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Refinery shutdown pushes FMCSA to temporarily lift hours-of-service rules

Carriers hauling refined petroleum products to parts of Midwest exempt

FMCSA exemption could extend until Sept. 10. (Photo: Jim Allen/FreightWaves)

Federal regulators announced Friday a temporary exemption to hours-of-service rules for carriers hauling fuel products to multiple states throughout the Midwest affected by a refinery shutdown.

Motor carriers and drivers providing “direct assistance supporting emergency relief efforts” by hauling gasoline, diesel fuel, jet fuel or other refined petroleum products to Illinois, Indiana, Michigan and Wisconsin are temporarily exempt. The Federal Motor Carrier Safety Administration said the decision was made to “create more flexibility” for fleets carrying product to the area where supply may be impacted by the abrupt shutdown of BP’s (NYSE: BP) refinery located South of Chicago in Whiting, Indiana.

On Wednesday, a fire at the facility resulted in a loss of power and impacted the site’s cooling water systems. The facility is BP’s largest in the world, capable of producing 440,000 barrels of crude oil daily. No timetable for a restart has been provided, according to reports.

“This Declaration addresses the emergency conditions creating a need for immediate transportation of gasoline, diesel and jet fuel and provides necessary relief,” a statement read.

The exemption does not include route deliveries or mixed loads with only a “nominal quantity” of qualifying freight.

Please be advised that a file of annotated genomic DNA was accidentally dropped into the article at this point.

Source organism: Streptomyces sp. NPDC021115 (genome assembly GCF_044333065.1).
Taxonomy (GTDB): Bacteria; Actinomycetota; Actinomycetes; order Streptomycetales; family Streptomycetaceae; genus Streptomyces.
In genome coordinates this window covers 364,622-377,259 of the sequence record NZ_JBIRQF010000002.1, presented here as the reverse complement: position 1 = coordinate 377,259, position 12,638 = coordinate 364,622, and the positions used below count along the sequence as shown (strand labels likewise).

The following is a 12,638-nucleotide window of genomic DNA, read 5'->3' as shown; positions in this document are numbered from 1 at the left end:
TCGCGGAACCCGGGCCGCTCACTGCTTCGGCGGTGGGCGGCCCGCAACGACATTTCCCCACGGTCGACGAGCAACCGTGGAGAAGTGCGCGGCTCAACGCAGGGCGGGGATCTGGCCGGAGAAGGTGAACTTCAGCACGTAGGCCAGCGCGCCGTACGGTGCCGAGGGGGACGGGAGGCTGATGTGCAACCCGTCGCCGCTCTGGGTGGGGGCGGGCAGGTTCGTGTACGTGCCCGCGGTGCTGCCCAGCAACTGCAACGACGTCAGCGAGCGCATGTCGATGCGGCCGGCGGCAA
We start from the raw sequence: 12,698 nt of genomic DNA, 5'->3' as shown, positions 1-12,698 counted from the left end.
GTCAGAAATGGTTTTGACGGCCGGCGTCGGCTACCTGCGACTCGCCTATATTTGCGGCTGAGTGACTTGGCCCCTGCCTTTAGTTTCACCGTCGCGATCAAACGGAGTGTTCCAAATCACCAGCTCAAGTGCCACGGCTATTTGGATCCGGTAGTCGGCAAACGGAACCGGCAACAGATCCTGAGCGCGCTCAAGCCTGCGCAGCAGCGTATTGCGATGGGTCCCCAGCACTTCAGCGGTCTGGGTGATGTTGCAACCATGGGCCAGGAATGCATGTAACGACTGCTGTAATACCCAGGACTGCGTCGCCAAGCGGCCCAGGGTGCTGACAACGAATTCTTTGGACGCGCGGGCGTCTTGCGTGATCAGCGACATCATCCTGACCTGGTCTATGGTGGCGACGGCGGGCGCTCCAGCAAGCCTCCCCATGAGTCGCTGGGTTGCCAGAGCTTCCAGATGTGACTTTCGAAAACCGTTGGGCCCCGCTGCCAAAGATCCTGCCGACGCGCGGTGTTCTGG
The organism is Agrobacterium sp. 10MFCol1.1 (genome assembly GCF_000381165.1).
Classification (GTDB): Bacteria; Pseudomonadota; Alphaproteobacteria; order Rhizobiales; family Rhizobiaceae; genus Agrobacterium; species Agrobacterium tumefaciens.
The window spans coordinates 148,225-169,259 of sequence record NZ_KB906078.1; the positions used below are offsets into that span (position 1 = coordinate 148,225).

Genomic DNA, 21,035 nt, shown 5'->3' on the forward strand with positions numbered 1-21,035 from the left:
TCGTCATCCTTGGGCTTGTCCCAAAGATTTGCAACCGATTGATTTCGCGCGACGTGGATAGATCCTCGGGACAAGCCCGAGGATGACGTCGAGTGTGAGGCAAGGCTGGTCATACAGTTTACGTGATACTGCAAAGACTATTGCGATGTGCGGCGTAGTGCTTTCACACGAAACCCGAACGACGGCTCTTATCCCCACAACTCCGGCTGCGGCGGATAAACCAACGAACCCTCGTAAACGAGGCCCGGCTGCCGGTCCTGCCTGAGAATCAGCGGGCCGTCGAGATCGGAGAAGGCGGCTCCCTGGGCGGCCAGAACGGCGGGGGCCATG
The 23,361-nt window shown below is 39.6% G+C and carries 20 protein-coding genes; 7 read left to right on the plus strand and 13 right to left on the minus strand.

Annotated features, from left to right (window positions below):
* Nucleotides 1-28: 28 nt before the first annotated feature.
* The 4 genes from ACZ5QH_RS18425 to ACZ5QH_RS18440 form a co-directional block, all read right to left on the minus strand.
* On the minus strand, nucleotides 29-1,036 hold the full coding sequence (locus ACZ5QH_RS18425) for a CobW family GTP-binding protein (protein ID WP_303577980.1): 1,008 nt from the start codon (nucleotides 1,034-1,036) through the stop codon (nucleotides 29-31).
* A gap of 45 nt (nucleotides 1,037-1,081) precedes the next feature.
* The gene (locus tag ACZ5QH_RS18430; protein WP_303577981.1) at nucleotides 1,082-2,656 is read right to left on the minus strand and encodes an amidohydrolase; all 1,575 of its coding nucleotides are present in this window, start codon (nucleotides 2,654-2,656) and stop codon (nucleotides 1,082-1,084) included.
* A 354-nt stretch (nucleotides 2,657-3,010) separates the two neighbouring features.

The declaration will remain in effect until the emergency ends or Sept. 10 at the latest.

“USDOT’s top priority is safety, and while current circumstances dictate providing industry flexibility, FMCSA has notified and will work closely with its state and industry partners to monitor driver work hours and conditions for the duration of the exemption,” the statement continued.

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  1. Juan

    All I see on this is , them easing restrictions only when it suits them. Specially when its big corporations. Enough is enough drivers. You got highways being shutdown by unruly people with their motorcycles. And they do nothing. But hey it can’t be a trucker because they are threatened with arrest.

  2. Steven manson

    Yea bs. Dispatchers will threaten and push the drivers to drive constantly and when there is a fatigue related incident its all “who me?”. If you going to exempt HOS then hold the dispatcher responsible…

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Todd Maiden

Based in Richmond, VA, Todd is the finance editor at FreightWaves. Prior to joining FreightWaves, he covered the TLs, LTLs, railroads and brokers for RBC Capital Markets and BB&T Capital Markets. Todd began his career in banking and finance before moving over to transportation equity research where he provided stock recommendations for publicly traded transportation companies.